For many years on freshman move-in day, Charles F. “Chuck” Longino would put on his mustard-yellow tee-shirt with “Ask me for help” printed on the front and help new students move into their residence hall rooms. Working alongside facilities-management staff, most freshmen and their parents probably had no idea that he was one of Wake Forest’s most distinguished professors.
Longino, the Washington M. Wingate Professor of Sociology and director of the Reynolda Gerontology Program, died on Dec. 25 in Winston-Salem following a short illness. He was 70. A memorial service will be held in Wait Chapel on March 17 at 3 p.m.
Longino was a world-renowned expert on retirement migration who was largely responsible for discovering the field in the late 1970s. He was the author of the seminal book on the subject, “Retirement Migration in America,” published in 1995.
But he will best be remembered at Wake Forest for his service to students, in and outside the classroom. “He gave from his heart in all the things that he did. It made him an exceptional teacher and a thoughtful mentor,” said Andrea Badillo (’96).
“He was one of the finest teachers I have had at any level,” said another former student, Greg Holloway (’01). “He took a true interest in his students, far more than most people of his stature.”
Longino came to Wake Forest in 1991 after spending 14 years at the University of Miami, mostly in research positions. At Wake Forest, he was expected to teach undergraduates, a change he came to relish. “I’ve never taught in a place where I care as much about the students as I do here,” he said in a 1998 interview.”
Soon after he joined the faculty, he approached Connie Carson, then director of Residence Life and Housing, about having faculty and staff join facilities-management employees and upperclass students in helping freshman move into their residence halls. “Chuck had a joy for life that would just shine through as he met our new students and families,” said Carson, now vice president of student services at Furman University. “His enjoyment of students always seemed to push him to find ways to engage with them in less formal ways outside the classroom.”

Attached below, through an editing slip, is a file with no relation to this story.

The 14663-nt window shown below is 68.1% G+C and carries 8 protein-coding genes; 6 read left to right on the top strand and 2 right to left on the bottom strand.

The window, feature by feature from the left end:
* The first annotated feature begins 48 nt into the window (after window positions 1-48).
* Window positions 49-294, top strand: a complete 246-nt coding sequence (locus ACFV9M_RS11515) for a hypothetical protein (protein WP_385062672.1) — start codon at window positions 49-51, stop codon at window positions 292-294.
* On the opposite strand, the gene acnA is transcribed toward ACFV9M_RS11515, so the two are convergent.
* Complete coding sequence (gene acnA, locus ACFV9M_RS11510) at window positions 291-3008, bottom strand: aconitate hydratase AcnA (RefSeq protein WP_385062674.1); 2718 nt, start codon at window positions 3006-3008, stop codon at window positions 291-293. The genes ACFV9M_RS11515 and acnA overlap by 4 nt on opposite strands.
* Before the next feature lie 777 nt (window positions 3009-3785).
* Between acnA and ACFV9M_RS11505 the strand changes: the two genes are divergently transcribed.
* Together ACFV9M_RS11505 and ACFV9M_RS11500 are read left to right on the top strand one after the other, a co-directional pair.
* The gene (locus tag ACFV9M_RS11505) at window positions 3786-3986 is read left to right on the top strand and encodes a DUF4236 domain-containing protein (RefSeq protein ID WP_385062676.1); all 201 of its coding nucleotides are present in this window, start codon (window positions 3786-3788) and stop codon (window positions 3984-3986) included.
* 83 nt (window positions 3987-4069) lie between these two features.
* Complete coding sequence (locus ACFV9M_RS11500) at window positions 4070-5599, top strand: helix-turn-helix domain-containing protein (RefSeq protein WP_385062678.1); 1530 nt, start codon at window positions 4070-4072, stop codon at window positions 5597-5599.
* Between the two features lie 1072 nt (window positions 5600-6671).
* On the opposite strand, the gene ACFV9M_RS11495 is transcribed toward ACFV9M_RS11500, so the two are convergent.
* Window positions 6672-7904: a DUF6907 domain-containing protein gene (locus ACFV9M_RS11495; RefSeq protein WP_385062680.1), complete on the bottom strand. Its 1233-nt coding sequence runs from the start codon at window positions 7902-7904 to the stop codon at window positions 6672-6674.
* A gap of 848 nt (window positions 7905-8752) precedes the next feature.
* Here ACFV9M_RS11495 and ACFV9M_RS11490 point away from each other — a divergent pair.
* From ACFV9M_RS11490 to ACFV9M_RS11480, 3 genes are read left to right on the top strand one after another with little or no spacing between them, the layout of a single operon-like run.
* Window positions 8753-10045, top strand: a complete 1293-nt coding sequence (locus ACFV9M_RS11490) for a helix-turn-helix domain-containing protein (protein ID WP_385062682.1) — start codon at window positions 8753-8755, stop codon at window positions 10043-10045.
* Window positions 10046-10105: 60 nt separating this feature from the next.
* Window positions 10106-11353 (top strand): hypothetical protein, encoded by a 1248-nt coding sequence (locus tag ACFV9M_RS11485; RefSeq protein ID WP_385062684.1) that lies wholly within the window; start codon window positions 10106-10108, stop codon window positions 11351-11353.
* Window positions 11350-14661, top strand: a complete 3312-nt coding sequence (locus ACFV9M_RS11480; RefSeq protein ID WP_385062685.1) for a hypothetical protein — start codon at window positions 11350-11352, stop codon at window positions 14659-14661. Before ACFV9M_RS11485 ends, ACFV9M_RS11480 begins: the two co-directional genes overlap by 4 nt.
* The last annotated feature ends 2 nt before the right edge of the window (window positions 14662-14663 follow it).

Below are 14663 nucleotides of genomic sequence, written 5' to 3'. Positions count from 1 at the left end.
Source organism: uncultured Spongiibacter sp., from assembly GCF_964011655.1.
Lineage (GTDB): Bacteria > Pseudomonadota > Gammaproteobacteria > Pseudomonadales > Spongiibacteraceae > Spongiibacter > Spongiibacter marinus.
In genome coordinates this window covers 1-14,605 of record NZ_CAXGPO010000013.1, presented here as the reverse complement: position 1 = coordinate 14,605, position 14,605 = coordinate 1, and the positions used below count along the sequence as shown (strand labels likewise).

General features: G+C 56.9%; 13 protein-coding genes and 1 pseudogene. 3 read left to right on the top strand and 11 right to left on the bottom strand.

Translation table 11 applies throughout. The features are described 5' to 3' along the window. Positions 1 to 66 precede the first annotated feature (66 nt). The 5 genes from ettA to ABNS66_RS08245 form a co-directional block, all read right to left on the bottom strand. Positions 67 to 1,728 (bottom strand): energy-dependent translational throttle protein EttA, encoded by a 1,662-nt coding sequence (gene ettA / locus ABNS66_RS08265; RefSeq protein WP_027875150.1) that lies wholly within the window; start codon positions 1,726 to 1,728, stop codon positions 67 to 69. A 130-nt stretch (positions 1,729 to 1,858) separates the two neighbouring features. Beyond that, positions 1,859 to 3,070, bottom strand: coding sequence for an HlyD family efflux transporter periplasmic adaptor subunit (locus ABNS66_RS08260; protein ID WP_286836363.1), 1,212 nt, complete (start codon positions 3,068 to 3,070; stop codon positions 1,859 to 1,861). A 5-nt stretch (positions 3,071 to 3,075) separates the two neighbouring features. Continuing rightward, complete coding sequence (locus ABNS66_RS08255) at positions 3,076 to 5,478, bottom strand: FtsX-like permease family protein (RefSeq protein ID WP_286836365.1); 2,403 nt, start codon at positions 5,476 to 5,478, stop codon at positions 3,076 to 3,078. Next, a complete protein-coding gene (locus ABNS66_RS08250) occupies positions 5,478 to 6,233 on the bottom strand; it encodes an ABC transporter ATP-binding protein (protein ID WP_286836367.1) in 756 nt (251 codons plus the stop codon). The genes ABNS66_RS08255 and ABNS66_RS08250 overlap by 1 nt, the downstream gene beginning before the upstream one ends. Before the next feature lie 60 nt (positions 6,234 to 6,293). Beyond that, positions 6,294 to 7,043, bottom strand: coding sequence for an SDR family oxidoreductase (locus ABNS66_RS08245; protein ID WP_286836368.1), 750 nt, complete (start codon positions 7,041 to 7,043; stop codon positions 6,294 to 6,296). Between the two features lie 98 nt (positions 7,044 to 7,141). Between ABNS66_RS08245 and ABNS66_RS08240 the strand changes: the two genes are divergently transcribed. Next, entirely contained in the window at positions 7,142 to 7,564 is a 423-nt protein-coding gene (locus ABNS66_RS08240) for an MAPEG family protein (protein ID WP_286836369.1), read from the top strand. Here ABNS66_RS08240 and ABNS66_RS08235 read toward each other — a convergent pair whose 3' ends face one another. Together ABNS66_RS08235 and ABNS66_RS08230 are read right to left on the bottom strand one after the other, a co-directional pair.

Longino also started the now traditional midnight exam breakfast. Working with Aramark Dining Services, every year he recruited administrators, other faculty members and staff to serve a late-night breakfast to students in the Reynolda Hall cafeteria one night during fall and spring semester exams. Although he was too ill to coordinate the most recent breakfast in December, his longtime assistant, Peggy Beckman, carried on in his honor.
He was also a freshman advisor and often invited students to his home for dinner. “He loved teaching and he loved being at Wake Forest because the students were so good and so eager to learn,” said his wife, Loyce Longino. “He felt very strongly that people like himself who had endowed chairs needed to introduce students to education professionally and to really encourage moving beyond just their four-year degree. He really loved that mentoring part.”
Kelly Nesbitt Shiflett (’94) said that Longino made a special effort to get to know his students. “His level of care for his students and his passion for teaching sociology made him one of my favorite professors,” she said.